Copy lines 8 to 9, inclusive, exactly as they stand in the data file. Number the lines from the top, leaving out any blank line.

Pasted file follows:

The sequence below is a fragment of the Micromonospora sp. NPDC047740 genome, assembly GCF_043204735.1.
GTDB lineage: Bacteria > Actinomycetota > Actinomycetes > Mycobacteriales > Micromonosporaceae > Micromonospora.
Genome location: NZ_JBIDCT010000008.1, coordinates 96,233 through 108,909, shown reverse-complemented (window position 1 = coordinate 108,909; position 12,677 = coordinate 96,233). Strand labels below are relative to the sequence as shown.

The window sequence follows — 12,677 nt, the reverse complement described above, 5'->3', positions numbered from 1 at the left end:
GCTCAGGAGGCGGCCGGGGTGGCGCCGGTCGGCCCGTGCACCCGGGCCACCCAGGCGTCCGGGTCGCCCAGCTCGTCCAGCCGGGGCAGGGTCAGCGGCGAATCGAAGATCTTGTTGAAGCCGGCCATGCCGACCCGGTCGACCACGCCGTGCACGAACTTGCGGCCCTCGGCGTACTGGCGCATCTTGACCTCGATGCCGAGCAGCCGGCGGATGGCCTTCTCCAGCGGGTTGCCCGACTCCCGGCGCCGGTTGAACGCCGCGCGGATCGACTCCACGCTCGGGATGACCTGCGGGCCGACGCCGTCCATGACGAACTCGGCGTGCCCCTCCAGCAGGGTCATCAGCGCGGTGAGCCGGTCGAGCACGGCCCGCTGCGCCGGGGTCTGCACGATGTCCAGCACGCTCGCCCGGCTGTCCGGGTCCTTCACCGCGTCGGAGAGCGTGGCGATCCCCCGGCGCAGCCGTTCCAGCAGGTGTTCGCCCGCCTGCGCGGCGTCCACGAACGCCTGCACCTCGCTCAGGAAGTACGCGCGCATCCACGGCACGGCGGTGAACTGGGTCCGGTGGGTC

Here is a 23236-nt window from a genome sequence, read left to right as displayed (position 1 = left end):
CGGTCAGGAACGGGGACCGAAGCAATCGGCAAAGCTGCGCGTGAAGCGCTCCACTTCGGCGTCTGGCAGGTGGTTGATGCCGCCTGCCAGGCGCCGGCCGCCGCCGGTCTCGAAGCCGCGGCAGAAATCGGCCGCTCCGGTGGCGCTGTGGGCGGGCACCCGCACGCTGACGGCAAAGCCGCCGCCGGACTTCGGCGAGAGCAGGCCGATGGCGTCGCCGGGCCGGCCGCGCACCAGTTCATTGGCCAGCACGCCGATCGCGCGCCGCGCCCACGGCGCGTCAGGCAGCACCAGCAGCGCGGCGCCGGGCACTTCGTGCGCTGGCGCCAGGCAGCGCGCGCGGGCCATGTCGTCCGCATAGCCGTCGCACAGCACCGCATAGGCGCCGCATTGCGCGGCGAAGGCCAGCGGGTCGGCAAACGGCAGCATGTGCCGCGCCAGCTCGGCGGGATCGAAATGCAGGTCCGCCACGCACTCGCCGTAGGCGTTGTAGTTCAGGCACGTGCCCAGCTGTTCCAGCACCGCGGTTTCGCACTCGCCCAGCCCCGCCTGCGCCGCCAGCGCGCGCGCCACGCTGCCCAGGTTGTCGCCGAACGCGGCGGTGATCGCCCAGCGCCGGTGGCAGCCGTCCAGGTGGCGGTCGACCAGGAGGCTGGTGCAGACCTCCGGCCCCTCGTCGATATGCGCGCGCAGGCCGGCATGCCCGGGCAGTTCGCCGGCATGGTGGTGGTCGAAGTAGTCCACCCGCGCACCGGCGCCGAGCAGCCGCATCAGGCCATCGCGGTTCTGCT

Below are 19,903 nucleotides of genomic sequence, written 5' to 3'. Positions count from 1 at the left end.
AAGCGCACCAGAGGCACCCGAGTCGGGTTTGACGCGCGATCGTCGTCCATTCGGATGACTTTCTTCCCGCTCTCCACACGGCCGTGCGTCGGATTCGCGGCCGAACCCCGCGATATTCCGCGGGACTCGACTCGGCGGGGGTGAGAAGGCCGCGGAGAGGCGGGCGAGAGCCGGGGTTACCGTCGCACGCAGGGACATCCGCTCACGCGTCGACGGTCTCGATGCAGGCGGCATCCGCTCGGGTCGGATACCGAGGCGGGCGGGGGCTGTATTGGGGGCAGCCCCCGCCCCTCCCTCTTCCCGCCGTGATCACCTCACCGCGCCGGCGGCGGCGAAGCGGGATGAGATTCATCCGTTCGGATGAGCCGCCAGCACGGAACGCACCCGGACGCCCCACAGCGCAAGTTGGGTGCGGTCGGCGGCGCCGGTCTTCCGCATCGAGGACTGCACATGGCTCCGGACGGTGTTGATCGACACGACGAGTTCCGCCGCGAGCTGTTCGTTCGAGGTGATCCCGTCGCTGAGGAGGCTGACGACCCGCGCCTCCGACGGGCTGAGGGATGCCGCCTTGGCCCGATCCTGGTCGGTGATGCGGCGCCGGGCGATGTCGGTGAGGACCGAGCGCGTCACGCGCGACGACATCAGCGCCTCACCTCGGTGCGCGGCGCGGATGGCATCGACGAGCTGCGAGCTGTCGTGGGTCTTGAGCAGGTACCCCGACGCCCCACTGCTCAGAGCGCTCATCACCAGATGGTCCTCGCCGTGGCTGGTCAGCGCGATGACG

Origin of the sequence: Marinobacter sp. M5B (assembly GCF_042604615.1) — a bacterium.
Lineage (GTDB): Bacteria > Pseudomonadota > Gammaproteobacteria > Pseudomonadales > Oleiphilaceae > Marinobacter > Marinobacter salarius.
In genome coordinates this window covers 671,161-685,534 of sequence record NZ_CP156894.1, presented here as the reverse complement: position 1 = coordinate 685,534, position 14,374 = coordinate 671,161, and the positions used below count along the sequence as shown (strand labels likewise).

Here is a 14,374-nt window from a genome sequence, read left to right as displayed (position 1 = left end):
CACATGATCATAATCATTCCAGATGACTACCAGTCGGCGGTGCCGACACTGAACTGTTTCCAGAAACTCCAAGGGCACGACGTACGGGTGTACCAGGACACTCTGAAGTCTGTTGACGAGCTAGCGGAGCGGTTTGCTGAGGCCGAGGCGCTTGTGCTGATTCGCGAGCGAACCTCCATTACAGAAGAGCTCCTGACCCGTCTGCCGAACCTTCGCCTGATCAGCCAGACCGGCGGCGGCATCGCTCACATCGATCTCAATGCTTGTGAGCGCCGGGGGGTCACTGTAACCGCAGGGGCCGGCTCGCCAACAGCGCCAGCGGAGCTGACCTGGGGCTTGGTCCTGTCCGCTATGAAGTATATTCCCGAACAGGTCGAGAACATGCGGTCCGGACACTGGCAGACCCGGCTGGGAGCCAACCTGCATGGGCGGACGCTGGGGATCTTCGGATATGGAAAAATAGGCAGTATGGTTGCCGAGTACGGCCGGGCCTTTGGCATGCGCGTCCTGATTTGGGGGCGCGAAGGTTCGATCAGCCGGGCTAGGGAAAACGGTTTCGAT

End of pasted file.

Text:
Below are 19,903 nucleotides of genomic sequence, written 5' to 3'. Positions count from 1 at the left end.
AAGCGCACCAGAGGCACCCGAGTCGGGTTTGACGCGCGATCGTCGTCCATTCGGATGACTTTCTTCCCGCTCTCCACACGGCCGTGCGTCGGATTCGCGGCCGAACCCCGCGATATTCCGCGGGACTCGACTCGGCGGGGGTGAGAAGGCCGCGGAGAGGCGGGCGAGAGCCGGGGTTACCGTCGCACGCAGGGACATCCGCTCACGCGTCGACGGTCTCGATGCAGGCGGCATCCGCTCGGGTCGGATACCGAGGCGGGCGGGGGCTGTATTGGGGGCAGCCCCCGCCCCTCCCTCTTCCCGCCGTGATCACCTCACCGCGCCGGCGGCGGCGAAGCGGGATGAGATTCATCCGTTCGGATGAGCCGCCAGCACGGAACGCACCCGGACGCCCCACAGCGCAAGTTGGGTGCGGTCGGCGGCGCCGGTCTTCCGCATCGAGGACTGCACATGGCTCCGGACGGTGTTGATCGACACGACGAGTTCCGCCGCGAGCTGTTCGTTCGAGGTGATCCCGTCGCTGAGGAGGCTGACGACCCGCGCCTCCGACGGGCTGAGGGATGCCGCCTTGGCCCGATCCTGGTCGGTGATGCGGCGCCGGGCGATGTCGGTGAGGACCGAGCGCGTCACGCGCGACGACATCAGCGCCTCACCTCGGTGCGCGGCGCGGATGGCATCGACGAGCTGCGAGCTGTCGTGGGTCTTGAGCAGGTACCCCGACGCCCCACTGCTCAGAGCGCTCATCACCAGATGGTCCTCGCCGTGGCTGGTCAGCGCGATGACG